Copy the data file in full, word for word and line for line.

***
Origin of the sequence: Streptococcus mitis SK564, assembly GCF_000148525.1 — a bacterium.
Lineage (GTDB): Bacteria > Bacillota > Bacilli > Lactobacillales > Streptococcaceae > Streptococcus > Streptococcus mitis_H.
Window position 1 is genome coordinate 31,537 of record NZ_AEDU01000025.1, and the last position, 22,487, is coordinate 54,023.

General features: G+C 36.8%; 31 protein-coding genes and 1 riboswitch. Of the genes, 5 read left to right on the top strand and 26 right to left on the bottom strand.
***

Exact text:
Origin of the sequence: Streptococcus mitis SK564, assembly GCF_000148525.1 — a bacterium.
Lineage (GTDB): Bacteria > Bacillota > Bacilli > Lactobacillales > Streptococcaceae > Streptococcus > Streptococcus mitis_H.
Window position 1 is genome coordinate 31,537 of record NZ_AEDU01000025.1, and the last position, 22,487, is coordinate 54,023.

General features: G+C 36.8%; 31 protein-coding genes and 1 riboswitch. Of the genes, 5 read left to right on the top strand and 26 right to left on the bottom strand.